One would think finishing a thesis were enough to stop needing to worry about it, but sometimes not.
Earlier this year I finished my Master’s thesis on the origin of the long vowels in Finnic languages (after about three years, three advisors and three downsizes in coverage). The topic has been for long under debate, but seems to now have settled on a new fairly economical solution. This hinges on what I call Lehtinen’s Law: in early Finnic, *a *ä lengthen under fairly specific conditions and are then raised to *oo *ee. What I have ended up covering is a detailed overview of the earlier research and what the big picture looks like currently, including several new details: e.g. the observation that several loanwords from Indo-European, such as *soola ‘salt’, provide corroborating evidence for a development *aa > *oo in Finnic. (This will be, I hope, a prelude to a string of papers where I aim to rework the phonological reconstruction of Proto-Uralic into a less Finnocentric mold.)
Unfortunately something in the University of Helsinki thesis repository backend has been broken for several months now, with no ETA for a fix, and new Master’s theses have not been uploaded since March. Until recently all I have offered interested colleagues asking is that the thesis “will be coming” online at some undefined point (edit Jan 2019: official release now here). Over at this blog, I don’t think I’ve more than passingly alluded to it being finished.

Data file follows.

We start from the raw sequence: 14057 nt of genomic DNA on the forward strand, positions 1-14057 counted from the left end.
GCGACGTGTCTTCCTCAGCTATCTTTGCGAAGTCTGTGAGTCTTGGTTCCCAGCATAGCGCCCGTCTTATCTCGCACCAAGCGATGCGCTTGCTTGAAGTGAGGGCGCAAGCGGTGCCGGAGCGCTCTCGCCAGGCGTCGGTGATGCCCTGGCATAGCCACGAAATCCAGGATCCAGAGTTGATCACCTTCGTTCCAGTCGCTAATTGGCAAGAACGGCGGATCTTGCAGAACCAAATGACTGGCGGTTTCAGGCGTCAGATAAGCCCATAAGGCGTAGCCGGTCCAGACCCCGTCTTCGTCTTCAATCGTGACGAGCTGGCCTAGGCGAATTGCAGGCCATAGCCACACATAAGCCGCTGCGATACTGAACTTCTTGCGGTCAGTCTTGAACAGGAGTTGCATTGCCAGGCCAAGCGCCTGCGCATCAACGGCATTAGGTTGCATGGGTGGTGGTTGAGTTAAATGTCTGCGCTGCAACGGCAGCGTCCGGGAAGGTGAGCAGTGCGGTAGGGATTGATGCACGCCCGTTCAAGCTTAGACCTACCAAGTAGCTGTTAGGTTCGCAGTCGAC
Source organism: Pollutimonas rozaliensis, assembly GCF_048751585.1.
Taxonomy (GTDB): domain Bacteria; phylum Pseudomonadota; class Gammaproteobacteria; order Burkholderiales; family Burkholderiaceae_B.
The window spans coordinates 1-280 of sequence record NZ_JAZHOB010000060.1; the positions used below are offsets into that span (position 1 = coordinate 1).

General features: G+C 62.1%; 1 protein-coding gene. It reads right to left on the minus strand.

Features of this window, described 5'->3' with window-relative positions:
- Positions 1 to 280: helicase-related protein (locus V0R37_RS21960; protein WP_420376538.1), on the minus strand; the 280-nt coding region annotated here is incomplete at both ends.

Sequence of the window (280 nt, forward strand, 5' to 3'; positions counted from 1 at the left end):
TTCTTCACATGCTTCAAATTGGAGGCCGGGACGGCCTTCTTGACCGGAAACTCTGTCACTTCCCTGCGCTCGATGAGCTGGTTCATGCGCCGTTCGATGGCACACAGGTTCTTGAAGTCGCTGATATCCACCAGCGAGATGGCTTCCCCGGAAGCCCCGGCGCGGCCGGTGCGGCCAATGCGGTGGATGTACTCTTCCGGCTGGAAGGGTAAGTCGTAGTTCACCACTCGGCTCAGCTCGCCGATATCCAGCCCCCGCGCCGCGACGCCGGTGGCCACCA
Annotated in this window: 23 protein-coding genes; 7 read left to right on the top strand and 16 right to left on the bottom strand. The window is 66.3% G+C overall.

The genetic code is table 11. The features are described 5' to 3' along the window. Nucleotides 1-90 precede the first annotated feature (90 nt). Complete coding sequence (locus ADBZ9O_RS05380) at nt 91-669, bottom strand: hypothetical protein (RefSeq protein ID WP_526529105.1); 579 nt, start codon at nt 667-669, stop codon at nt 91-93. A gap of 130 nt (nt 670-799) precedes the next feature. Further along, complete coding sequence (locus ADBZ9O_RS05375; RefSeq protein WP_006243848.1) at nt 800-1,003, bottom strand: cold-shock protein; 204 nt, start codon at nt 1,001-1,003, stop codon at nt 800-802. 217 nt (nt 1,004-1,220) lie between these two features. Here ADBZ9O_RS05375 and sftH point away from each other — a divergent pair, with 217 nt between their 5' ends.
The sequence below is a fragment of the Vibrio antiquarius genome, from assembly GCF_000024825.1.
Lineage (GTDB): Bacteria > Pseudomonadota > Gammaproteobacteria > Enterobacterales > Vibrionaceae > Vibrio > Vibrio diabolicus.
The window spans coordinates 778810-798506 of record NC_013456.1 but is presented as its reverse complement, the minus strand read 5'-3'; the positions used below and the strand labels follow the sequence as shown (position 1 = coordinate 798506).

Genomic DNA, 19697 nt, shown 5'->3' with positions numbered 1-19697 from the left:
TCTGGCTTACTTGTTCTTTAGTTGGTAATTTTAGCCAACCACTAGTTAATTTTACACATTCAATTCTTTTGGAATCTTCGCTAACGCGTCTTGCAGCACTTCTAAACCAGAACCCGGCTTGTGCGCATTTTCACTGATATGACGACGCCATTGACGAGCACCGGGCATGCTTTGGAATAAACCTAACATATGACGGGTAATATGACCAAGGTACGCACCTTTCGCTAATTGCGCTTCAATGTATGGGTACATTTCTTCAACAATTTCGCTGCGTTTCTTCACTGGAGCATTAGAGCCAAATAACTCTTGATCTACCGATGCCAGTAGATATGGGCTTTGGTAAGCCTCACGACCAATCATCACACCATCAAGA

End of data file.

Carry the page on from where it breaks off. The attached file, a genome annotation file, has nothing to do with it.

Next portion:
The time is ripe to do something about this myself though. I’ve recently put together a slightly fixed version (mainly inserted missing references, or the details of some that were still “forthcoming” by the time I left it in) and just emailed a copy to some people. On the weekend I’ve also uploaded the work on Academia.edu for public access. If you’d rather download it right away, I also have a direct download link.
I am thinking of putting together an English summary of this at some point, since the topic is likely of interest also beyond people who read Finnish. For starters, however, you can already check out e.g. the various vowel correspondence tables: p. 58 (a rough outline of the default development of Proto-Uralic non-close vowels *e, *ä, *ë, *a, *o), p. 77 (the cognates elsewhere in Uralic of Finnic *oo) and p. 88 (same for *ee).
(Edit Apr 2019: a summary in English is now up.)
Comments and questions are welcome, on this post or through other channels (email, PMs, etc.)